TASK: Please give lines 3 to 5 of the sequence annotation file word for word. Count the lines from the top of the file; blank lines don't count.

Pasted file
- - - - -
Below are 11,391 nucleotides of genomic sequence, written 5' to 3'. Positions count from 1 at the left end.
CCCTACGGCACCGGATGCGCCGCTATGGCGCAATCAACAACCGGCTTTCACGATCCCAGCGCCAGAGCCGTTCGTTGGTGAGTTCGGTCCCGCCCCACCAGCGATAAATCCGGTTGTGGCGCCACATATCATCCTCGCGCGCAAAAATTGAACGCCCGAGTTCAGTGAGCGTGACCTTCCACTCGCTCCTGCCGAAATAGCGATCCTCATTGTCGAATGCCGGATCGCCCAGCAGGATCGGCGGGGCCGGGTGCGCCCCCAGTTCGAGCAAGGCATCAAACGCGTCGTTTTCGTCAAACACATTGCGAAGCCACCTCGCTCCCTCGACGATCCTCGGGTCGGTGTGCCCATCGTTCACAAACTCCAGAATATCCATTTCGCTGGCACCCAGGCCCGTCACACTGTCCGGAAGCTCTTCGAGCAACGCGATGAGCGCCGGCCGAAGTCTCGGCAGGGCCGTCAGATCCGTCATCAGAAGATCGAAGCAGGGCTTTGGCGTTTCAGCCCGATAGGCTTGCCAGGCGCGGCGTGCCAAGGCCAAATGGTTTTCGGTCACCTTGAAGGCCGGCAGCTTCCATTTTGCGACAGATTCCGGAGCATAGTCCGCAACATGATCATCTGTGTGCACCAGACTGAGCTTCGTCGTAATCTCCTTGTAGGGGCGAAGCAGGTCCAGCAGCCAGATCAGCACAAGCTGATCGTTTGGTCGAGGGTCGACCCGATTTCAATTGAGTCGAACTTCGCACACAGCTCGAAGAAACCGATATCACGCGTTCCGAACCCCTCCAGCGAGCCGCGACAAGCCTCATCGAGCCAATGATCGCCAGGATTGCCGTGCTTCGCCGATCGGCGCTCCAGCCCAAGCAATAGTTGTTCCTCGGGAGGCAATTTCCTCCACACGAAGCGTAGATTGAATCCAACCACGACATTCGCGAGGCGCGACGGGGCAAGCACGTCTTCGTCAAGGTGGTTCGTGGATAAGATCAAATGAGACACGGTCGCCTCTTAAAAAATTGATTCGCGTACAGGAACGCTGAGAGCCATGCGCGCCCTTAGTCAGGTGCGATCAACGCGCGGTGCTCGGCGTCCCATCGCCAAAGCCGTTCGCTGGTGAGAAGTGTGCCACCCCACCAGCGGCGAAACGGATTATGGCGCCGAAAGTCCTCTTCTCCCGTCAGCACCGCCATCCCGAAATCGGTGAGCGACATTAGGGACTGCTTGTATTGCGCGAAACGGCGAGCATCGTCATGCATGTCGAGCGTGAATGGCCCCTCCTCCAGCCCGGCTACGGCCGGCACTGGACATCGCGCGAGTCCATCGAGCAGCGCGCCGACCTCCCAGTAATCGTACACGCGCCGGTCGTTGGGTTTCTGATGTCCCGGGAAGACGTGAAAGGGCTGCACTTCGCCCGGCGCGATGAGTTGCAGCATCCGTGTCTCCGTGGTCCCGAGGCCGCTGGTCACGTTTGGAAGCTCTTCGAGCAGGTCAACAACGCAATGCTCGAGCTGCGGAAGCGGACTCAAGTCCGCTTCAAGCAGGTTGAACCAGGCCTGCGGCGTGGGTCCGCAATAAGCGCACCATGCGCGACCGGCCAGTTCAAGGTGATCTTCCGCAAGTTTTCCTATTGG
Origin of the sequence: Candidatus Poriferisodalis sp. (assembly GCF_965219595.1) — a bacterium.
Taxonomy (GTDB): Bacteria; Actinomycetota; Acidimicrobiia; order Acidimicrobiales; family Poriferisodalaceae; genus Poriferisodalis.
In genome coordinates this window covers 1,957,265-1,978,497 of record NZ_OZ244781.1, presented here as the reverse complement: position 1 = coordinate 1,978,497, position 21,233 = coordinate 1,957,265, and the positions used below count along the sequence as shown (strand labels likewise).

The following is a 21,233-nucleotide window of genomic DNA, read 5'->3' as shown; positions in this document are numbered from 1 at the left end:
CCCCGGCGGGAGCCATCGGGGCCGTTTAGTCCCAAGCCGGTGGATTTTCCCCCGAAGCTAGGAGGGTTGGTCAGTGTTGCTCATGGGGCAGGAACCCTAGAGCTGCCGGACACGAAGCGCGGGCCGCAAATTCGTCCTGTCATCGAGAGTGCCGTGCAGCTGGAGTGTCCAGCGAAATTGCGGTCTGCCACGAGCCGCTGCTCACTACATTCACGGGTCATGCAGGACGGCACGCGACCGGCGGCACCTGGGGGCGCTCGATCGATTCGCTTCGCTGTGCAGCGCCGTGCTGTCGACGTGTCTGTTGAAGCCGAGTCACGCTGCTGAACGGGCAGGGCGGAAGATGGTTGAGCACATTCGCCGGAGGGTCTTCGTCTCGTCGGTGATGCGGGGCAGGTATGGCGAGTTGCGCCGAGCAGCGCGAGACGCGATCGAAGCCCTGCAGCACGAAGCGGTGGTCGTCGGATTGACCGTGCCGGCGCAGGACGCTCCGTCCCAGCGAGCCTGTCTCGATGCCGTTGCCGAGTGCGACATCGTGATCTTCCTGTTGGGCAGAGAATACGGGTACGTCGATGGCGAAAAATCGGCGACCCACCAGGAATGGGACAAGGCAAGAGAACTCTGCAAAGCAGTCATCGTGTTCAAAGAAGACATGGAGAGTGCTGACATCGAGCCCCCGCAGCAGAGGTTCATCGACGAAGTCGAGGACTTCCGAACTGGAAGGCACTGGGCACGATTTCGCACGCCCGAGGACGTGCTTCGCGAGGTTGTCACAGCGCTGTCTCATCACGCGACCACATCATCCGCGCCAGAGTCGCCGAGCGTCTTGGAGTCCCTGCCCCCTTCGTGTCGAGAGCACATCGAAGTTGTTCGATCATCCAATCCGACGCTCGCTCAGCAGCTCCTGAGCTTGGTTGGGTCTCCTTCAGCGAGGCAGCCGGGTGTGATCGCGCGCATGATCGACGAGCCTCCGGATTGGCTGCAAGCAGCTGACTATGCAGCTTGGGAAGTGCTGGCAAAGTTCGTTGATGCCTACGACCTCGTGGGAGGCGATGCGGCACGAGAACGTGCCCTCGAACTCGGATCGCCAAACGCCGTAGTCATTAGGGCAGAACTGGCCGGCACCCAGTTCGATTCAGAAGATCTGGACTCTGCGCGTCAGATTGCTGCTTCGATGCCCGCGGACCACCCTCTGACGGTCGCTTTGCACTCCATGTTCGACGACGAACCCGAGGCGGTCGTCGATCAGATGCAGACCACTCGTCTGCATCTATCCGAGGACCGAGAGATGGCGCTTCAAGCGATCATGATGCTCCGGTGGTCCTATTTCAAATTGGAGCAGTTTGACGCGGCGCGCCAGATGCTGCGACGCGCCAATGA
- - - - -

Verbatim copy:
Origin of the sequence: Candidatus Poriferisodalis sp. (assembly GCF_965219595.1) — a bacterium.
Taxonomy (GTDB): Bacteria; Actinomycetota; Acidimicrobiia; order Acidimicrobiales; family Poriferisodalaceae; genus Poriferisodalis.
In genome coordinates this window covers 1,957,265-1,978,497 of record NZ_OZ244781.1, presented here as the reverse complement: position 1 = coordinate 1,978,497, position 21,233 = coordinate 1,957,265, and the positions used below count along the sequence as shown (strand labels likewise).